The Five Love Languages

Are you loving the special people in your life the way they want to be loved?

‘If I am speaking to you in German, and professing my undying love for you, if you do not also speak German, my words will have no impact on you’, says Savannah Steinberg, a Cape Town-based relationship coach. ‘We each have a specific way in which we receive love, and normally, we assume our partner receives love in that way too.’

But they don’t. If after showing love, your partner doesn’t respond the way you wish they would, you can both end up feeling you’re trying so hard and doing so much but nothing you do makes a difference, which leads to resignation and resentment. Dr Gary Chapman, an internationally recognised relationship counsellor and author of the book The Five Love Languages (Northfield Publishing), has written about the importance of being able to express love to your partner in a way they can understand. He calls this using the five love languages.

Take Dr Chapman’s 30-second assessment, which he uses on his website FiveLoveLanguages.com, and find out which love language you speak. Which sentence do you agree with most?

Love Language #1: I feel loved when the people I love show they are grateful for the things I have done for them, even the small things.
Love Language #2: I feel loved when the people I love give me small gifts that show they are thinking of me.
Love Language #3: I feel loved when the people I love make the effort to spend a lot of one-on-one time with me and give me all their attention.
Love Language #4: I feel loved when the people I love do things to help me, especially when it’s done out of their own accord.
Love Language #5: I feel loved when the people I love give me physical attention, such as a hug or kiss.

Now find the corresponding love languages below:

Love Language #1: WORDS OF AFFIRMATION
Everyone likes to receive a compliment or hear encouraging words once in a while, but to feel loved you need to hear ‘I love you’ every day.
If this is your man’s language… Use words that inspire and encourage, says Steinberg. ‘These can be in the forms of verbal compliments "You look gorgeous today" or "You are the best" or words of encouragement where you applaud him for how he is dealing with things.’

Love Language #2: RECEIVING GIFTS
Receiving even the smallest gift, it doesn’t have to be expensive, sends a message of love to you.
If this is your man’s language… Give of yourself. ‘The gift of self is an important symbol of love,’ says Steinberg. ‘Sometimes all your partner desires is for you to be there for them, going through the same trials and experiencing the same things. Your body can become a very powerful physical symbol of love.’

Love Language #3: QUALITY TIME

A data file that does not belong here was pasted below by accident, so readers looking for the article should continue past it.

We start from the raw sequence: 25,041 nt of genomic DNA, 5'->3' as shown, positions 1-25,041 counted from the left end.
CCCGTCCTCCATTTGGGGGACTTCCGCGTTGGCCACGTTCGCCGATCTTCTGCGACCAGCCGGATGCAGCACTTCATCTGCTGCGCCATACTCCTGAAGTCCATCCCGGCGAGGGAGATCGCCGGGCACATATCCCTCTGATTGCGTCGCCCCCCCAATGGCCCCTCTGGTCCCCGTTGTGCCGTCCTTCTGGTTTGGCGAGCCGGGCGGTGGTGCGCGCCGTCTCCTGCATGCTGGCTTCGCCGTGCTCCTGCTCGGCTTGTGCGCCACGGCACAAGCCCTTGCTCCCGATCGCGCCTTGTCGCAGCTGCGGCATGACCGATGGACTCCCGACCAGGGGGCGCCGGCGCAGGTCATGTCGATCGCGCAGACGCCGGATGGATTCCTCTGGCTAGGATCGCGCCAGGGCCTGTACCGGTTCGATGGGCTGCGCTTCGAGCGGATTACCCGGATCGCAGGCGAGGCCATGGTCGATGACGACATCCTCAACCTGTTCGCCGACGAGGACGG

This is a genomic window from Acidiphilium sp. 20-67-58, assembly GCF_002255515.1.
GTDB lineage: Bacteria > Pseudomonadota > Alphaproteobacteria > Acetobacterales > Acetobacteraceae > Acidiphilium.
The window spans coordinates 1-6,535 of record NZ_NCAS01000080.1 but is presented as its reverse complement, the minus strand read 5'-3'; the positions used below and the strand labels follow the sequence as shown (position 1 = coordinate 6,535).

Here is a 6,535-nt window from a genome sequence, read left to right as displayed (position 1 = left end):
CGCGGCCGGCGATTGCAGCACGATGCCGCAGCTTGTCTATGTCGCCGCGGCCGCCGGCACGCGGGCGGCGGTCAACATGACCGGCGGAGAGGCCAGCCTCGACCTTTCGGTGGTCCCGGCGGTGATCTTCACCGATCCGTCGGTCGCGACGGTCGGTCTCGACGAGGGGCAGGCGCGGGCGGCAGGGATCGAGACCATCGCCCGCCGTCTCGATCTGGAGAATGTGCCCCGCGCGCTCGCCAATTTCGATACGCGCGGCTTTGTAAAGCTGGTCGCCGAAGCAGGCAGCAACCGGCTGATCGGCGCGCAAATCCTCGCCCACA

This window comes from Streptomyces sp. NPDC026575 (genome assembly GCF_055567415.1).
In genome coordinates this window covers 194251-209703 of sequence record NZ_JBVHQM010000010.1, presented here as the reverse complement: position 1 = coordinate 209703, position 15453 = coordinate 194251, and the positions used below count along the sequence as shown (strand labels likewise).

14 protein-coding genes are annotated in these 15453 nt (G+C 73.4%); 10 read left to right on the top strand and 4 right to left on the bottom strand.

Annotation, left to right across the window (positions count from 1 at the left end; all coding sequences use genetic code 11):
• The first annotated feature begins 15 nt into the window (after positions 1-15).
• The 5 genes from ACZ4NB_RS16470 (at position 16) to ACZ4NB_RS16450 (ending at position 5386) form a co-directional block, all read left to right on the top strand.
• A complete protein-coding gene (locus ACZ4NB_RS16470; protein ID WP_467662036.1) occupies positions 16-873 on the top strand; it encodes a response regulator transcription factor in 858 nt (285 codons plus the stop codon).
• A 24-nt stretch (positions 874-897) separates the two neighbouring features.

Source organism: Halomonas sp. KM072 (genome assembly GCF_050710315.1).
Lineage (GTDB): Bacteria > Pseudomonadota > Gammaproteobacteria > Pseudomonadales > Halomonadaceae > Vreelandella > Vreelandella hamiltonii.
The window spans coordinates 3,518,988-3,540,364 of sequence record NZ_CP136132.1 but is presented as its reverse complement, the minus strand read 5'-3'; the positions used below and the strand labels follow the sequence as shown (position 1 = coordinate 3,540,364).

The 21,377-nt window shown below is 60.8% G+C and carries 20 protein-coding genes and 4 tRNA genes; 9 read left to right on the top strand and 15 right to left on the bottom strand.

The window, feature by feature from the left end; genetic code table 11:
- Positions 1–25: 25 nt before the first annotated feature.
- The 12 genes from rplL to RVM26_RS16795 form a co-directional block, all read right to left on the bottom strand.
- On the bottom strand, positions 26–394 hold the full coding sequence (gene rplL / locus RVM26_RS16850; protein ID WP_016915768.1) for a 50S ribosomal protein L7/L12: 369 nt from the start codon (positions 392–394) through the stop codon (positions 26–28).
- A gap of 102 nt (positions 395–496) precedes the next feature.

You feel loved when you spend time with the people you love, have in-depth conversations or even just play fun games together.
If this is your man’s language… Steinberg suggests you share experiences, thoughts, feelings and desires in a friendly, uninterrupted context. ‘Giving your partner your focused attention is a powerful emotional communicator of love. Quality conversation is very important in a healthy relationship.’

Love Language #4: ACTS OF SERVICE
You need your loved ones to put aside their personal wants and selfish ambitions, and help you with your daily responsibilities.
If this is your man’s language… Do things he would like you to do for him. ‘It is important to do these acts of service out of love and from your heart and not obligation, and also that you find the gestures that would make the most impact to your partner,’ says Steinberg. ‘Examples could be making coffee or tea in the morning, or taking the car to get fixed when there is a flat tyre, doing the laundry or making dinner. Here it’s not so much about what a man’s role is or what a woman’s role is, but doing things for your partner that help them.’

Love Language #5: PHYSICAL TOUCH
You want your loved one to literally touch you as an expression of their love.
If this is your man’s language… Steinberg says you need to discover how your partner not only physically responds, but also psychologically responds to your touches, and where he wishes to be touched and how. ‘So it may mean being stroked on the legs, rubbing his back, giving him a shoulder massage to touch and connect with him, and it is about finding out what works best for him. Physical touch is a powerful communicator of love. Sexual intercourse makes many partners feel secure and loved in their relationship, however, it is only one aspect of physical touch.’

Learning your partner’s love language can significantly improve your relationship, but you need to put these specific behavioural steps into practice.